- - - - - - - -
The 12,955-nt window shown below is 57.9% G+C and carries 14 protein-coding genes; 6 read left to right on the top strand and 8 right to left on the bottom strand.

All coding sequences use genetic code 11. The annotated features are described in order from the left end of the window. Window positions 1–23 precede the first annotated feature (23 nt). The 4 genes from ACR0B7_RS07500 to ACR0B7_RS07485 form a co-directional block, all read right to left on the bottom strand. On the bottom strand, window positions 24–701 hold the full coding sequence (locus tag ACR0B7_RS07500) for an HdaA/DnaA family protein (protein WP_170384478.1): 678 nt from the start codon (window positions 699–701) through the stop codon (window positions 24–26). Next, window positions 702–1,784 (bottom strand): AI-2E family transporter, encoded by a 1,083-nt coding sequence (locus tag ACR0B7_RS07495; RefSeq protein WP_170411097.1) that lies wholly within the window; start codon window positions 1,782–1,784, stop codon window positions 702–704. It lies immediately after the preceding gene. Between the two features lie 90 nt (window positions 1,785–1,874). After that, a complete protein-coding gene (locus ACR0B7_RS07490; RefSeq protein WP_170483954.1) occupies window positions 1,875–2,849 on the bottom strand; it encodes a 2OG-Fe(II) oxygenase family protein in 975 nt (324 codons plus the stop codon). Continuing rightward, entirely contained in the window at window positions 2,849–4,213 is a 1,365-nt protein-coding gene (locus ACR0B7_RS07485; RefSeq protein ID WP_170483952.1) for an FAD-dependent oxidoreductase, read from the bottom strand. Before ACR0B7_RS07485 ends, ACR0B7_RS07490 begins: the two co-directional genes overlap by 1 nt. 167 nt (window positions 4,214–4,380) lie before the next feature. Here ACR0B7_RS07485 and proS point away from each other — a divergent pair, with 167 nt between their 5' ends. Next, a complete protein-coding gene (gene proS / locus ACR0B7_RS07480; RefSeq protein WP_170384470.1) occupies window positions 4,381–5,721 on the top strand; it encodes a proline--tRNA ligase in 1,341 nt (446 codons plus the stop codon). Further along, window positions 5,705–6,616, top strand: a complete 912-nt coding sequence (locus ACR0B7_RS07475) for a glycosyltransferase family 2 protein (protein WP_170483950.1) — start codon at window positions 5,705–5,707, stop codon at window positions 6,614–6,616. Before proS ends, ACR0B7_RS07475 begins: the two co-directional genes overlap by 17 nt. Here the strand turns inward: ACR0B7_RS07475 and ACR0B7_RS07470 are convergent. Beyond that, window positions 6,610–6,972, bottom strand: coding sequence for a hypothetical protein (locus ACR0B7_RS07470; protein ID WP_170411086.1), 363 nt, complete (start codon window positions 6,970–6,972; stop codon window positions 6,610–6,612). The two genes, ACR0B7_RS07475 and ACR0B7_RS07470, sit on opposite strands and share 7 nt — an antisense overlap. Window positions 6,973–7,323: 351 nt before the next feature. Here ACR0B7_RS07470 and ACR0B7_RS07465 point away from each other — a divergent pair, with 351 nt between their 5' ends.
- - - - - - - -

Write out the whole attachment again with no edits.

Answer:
The 12,955-nt window shown below is 57.9% G+C and carries 14 protein-coding genes; 6 read left to right on the top strand and 8 right to left on the bottom strand.

All coding sequences use genetic code 11. The annotated features are described in order from the left end of the window. Window positions 1–23 precede the first annotated feature (23 nt). The 4 genes from ACR0B7_RS07500 to ACR0B7_RS07485 form a co-directional block, all read right to left on the bottom strand. On the bottom strand, window positions 24–701 hold the full coding sequence (locus tag ACR0B7_RS07500) for an HdaA/DnaA family protein (protein WP_170384478.1): 678 nt from the start codon (window positions 699–701) through the stop codon (window positions 24–26). Next, window positions 702–1,784 (bottom strand): AI-2E family transporter, encoded by a 1,083-nt coding sequence (locus tag ACR0B7_RS07495; RefSeq protein WP_170411097.1) that lies wholly within the window; start codon window positions 1,782–1,784, stop codon window positions 702–704. It lies immediately after the preceding gene. Between the two features lie 90 nt (window positions 1,785–1,874). After that, a complete protein-coding gene (locus ACR0B7_RS07490; RefSeq protein WP_170483954.1) occupies window positions 1,875–2,849 on the bottom strand; it encodes a 2OG-Fe(II) oxygenase family protein in 975 nt (324 codons plus the stop codon). Continuing rightward, entirely contained in the window at window positions 2,849–4,213 is a 1,365-nt protein-coding gene (locus ACR0B7_RS07485; RefSeq protein ID WP_170483952.1) for an FAD-dependent oxidoreductase, read from the bottom strand. Before ACR0B7_RS07485 ends, ACR0B7_RS07490 begins: the two co-directional genes overlap by 1 nt. 167 nt (window positions 4,214–4,380) lie before the next feature. Here ACR0B7_RS07485 and proS point away from each other — a divergent pair, with 167 nt between their 5' ends. Next, a complete protein-coding gene (gene proS / locus ACR0B7_RS07480; RefSeq protein WP_170384470.1) occupies window positions 4,381–5,721 on the top strand; it encodes a proline--tRNA ligase in 1,341 nt (446 codons plus the stop codon). Further along, window positions 5,705–6,616, top strand: a complete 912-nt coding sequence (locus ACR0B7_RS07475) for a glycosyltransferase family 2 protein (protein WP_170483950.1) — start codon at window positions 5,705–5,707, stop codon at window positions 6,614–6,616. Before proS ends, ACR0B7_RS07475 begins: the two co-directional genes overlap by 17 nt. Here the strand turns inward: ACR0B7_RS07475 and ACR0B7_RS07470 are convergent. Beyond that, window positions 6,610–6,972, bottom strand: coding sequence for a hypothetical protein (locus ACR0B7_RS07470; protein ID WP_170411086.1), 363 nt, complete (start codon window positions 6,970–6,972; stop codon window positions 6,610–6,612). The two genes, ACR0B7_RS07475 and ACR0B7_RS07470, sit on opposite strands and share 7 nt — an antisense overlap. Window positions 6,973–7,323: 351 nt before the next feature. Here ACR0B7_RS07470 and ACR0B7_RS07465 point away from each other — a divergent pair, with 351 nt between their 5' ends.